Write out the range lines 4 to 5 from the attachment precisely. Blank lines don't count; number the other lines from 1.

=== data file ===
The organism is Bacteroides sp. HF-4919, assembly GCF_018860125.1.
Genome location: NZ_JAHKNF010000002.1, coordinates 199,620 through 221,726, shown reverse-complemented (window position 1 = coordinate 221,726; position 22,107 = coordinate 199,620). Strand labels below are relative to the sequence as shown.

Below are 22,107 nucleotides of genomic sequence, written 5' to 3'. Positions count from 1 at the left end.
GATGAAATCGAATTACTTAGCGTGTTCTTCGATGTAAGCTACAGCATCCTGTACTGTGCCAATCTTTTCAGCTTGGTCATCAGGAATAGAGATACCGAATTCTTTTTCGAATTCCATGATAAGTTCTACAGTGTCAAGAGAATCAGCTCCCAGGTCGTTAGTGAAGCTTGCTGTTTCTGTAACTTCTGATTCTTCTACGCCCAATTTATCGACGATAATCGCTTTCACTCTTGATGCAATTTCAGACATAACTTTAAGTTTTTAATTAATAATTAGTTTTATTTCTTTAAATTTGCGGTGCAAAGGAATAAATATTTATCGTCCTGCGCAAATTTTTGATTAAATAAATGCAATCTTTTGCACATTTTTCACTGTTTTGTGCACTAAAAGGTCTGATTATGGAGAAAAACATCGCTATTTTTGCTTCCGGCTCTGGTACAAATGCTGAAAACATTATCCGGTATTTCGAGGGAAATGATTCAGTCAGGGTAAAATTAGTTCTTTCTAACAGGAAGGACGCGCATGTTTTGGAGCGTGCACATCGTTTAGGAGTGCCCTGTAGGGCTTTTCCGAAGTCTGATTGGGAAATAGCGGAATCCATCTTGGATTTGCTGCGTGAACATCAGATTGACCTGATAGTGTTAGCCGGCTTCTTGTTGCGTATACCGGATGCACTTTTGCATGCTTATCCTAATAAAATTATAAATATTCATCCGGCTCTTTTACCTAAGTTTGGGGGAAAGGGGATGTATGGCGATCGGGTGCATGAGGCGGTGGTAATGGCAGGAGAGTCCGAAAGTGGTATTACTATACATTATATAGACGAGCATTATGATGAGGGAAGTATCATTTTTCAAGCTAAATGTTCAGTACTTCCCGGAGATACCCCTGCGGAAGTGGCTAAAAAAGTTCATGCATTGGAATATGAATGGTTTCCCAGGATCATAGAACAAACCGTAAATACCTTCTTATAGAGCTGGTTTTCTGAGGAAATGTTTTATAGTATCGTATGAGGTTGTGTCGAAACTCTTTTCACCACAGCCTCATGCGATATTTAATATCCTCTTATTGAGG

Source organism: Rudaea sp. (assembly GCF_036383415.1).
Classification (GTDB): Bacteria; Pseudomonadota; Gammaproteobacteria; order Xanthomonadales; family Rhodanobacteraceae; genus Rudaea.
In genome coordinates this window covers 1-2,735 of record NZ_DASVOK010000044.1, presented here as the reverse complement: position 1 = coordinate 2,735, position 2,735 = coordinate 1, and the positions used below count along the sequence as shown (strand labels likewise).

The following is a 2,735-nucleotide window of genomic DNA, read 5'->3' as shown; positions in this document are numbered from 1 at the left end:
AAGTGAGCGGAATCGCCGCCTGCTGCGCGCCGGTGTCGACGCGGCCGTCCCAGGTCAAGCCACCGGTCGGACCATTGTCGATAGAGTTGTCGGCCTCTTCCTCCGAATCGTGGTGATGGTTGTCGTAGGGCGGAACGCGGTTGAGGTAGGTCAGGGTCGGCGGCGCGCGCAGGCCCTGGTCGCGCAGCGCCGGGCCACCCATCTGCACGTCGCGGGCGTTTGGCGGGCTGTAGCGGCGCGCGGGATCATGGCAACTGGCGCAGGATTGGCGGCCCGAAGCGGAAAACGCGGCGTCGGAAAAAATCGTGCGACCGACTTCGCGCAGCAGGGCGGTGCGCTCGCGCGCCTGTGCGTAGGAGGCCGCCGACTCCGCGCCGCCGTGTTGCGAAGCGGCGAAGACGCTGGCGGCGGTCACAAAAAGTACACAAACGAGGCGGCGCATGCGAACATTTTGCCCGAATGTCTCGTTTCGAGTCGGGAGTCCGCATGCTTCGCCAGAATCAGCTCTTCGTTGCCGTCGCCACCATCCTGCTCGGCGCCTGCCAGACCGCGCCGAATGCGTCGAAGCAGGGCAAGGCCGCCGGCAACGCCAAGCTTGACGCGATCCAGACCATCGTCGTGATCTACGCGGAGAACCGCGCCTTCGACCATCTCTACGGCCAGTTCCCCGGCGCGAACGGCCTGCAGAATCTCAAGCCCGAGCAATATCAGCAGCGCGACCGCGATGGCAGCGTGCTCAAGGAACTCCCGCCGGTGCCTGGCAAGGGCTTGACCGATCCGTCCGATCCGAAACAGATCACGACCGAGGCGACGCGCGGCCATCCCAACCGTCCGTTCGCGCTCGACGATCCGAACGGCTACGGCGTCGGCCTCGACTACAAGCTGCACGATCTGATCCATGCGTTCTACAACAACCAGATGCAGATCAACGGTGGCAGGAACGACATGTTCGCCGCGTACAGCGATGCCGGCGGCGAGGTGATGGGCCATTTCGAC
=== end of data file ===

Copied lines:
GATGAAATCGAATTACTTAGCGTGTTCTTCGATGTAAGCTACAGCATCCTGTACTGTGCCAATCTTTTCAGCTTGGTCATCAGGAATAGAGATACCGAATTCTTTTTCGAATTCCATGATAAGTTCTACAGTGTCAAGAGAATCAGCTCCCAGGTCGTTAGTGAAGCTTGCTGTTTCTGTAACTTCTGATTCTTCTACGCCCAATTTATCGACGATAATCGCTTTCACTCTTGATGCAATTTCAGACATAACTTTAAGTTTTTAATTAATAATTAGTTTTATTTCTTTAAATTTGCGGTGCAAAGGAATAAATATTTATCGTCCTGCGCAAATTTTTGATTAAATAAATGCAATCTTTTGCACATTTTTCACTGTTTTGTGCACTAAAAGGTCTGATTATGGAGAAAAACATCGCTATTTTTGCTTCCGGCTCTGGTACAAATGCTGAAAACATTATCCGGTATTTCGAGGGAAATGATTCAGTCAGGGTAAAATTAGTTCTTTCTAACAGGAAGGACGCGCATGTTTTGGAGCGTGCACATCGTTTAGGAGTGCCCTGTAGGGCTTTTCCGAAGTCTGATTGGGAAATAGCGGAATCCATCTTGGATTTGCTGCGTGAACATCAGATTGACCTGATAGTGTTAGCCGGCTTCTTGTTGCGTATACCGGATGCACTTTTGCATGCTTATCCTAATAAAATTATAAATATTCATCCGGCTCTTTTACCTAAGTTTGGGGGAAAGGGGATGTATGGCGATCGGGTGCATGAGGCGGTGGTAATGGCAGGAGAGTCCGAAAGTGGTATTACTATACATTATATAGACGAGCATTATGATGAGGGAAGTATCATTTTTCAAGCTAAATGTTCAGTACTTCCCGGAGATACCCCTGCGGAAGTGGCTAAAAAAGTTCATGCATTGGAATATGAATGGTTTCCCAGGATCATAGAACAAACCGTAAATACCTTCTTATAGAGCTGGTTTTCTGAGGAAATGTTTTATAGTATCGTATGAGGTTGTGTCGAAACTCTTTTCACCACAGCCTCATGCGATATTTAATATCCTCTTATTGAGG

Source organism: Rudaea sp. (assembly GCF_036383415.1).